|Our journey begins in Atlanta where we rendezvous with Doug Nelson our pheasant-hunting friend from South Dakota. He intends to do most of his big game hunting with a bow. (Not us, we brought guns!) We enjoy an evening meal together, and are almost run down in the hotel parking lot by a lunatic in a van, (Dear Lord please don't take us until after the hunt!).
We leave in the morning. Having never been in the international part of the Atlanta Airport I must say it really was an international experience. You could enjoy people watching as folks from all over the world rushed by. We board our 747 and Elaine our travel agent had arranged for us the best seats in the house. Right at the exit where you have tons of legroom, this is a great luxury on such a long flight.
After the longest commercial air flight in the world, Atlanta to Cape Town, a 14-hour flight with a two-hour layover in Cape Town, followed by a one hour flight to Port Elizabeth. Our Professional Hunter (from now on called PH) greets us at the airport. We are so excited to finally be in Africa that we forget to be tired. We have arrived in a whole new world!
Our first clue that everything was going to be great was upon learning our PH's nickname, Americans have a hard time with Afrikaner names, so they called our PH Beans, of course you know this is the name of our Master Hunter Golden Retriever. What a wonderful omen. Beanie drives us to Summerset East and Tollie's where we will be staying. On the way we see our first monkeys running wild on the side of the road, you know you are in Africa then!
That evening while sipping some wonderful South African wine our PH ask us what we want to hunt and what we expect to achieve with our trip. We tell Beans that we have come mostly to hunt birds (Here I might mention that to most South Africans it is impossible to imagine someone being passionate about bird hunting, to them hunting is about big game) and while we want to experience African big game hunting we have no clear idea of what to hunt.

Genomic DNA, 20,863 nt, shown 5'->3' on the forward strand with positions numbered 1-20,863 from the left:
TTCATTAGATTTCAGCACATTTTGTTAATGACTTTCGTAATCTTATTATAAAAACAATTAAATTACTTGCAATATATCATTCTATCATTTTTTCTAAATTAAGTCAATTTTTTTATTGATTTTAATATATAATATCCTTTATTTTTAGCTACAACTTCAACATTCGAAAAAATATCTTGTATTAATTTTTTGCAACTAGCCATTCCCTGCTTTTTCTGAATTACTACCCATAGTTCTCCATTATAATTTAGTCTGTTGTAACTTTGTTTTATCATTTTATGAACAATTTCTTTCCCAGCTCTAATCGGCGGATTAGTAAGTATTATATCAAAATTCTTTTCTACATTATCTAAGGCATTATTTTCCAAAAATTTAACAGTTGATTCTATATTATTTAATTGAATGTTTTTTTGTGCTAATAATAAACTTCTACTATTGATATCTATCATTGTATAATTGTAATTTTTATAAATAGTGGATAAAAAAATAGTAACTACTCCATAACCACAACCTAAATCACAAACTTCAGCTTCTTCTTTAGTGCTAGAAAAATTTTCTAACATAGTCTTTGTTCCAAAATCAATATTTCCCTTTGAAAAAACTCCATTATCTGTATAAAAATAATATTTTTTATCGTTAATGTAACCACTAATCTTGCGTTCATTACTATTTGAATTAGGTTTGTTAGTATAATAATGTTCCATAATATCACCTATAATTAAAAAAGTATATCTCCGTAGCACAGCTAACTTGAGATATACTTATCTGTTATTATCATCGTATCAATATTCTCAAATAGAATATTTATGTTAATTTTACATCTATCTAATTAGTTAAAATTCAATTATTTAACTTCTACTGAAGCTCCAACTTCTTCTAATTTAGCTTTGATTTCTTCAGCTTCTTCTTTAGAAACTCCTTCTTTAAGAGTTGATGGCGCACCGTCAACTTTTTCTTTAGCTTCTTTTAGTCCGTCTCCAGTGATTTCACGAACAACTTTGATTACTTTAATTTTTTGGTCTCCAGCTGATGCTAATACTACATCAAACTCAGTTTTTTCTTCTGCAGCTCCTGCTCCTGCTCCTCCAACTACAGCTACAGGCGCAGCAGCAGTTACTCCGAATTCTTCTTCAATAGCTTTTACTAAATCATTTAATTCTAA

We also say that for us, just being in Africa and to be hunting in Africa is the thrill of a lifetime. And we promise not to judge the success of our hunt by the size of the trophies but by the enjoyment of the hunt itself. This means we value the whole experience, the stalk, the climb up the mountain to get a clean shot, the meals, the drinks, the new friends made, and the stories after the hunt; this is what makes the experience of hunting so special. The pleasure is in the "whole package." "We hunt not to have killed but kill to have hunted." José Ortega-Meditations on Hunting.
The next morning we start off with a trip to the range to check the zero on the rifle and (I imagine) to evaluate the new hunters. After a minor adjustment to windage Beanie pronounces us ready! Of course we realize that shooting off a bench rest at paper is no guarantee that you will be up to the task of shooting at live big game in the field.
Interesting note: Beanie's rifle was also a .270 his favorite caliber and the rifle itself was a custom 98 Mauser rifle, the very same rifle that his great grandfather had carried during the Boer War. (If you enjoy history you must read about the Boer War, the South Africans were the world's greatest riflemen shooting the British soldiers primarily in the head at ranges of three hundred yards)
After a delightful breakfast in Tollie & Karen's dinning room we are off searching for Dyxie's Zebra. This was Dyxie's first real big game hunt and we had spent time getting her acquainted with the .270 before leaving home. She could put all of her shots into an 8" paper plate (about the size of the kill zone on big game) at 100 yards and about 3 out of 4 at 200 yards.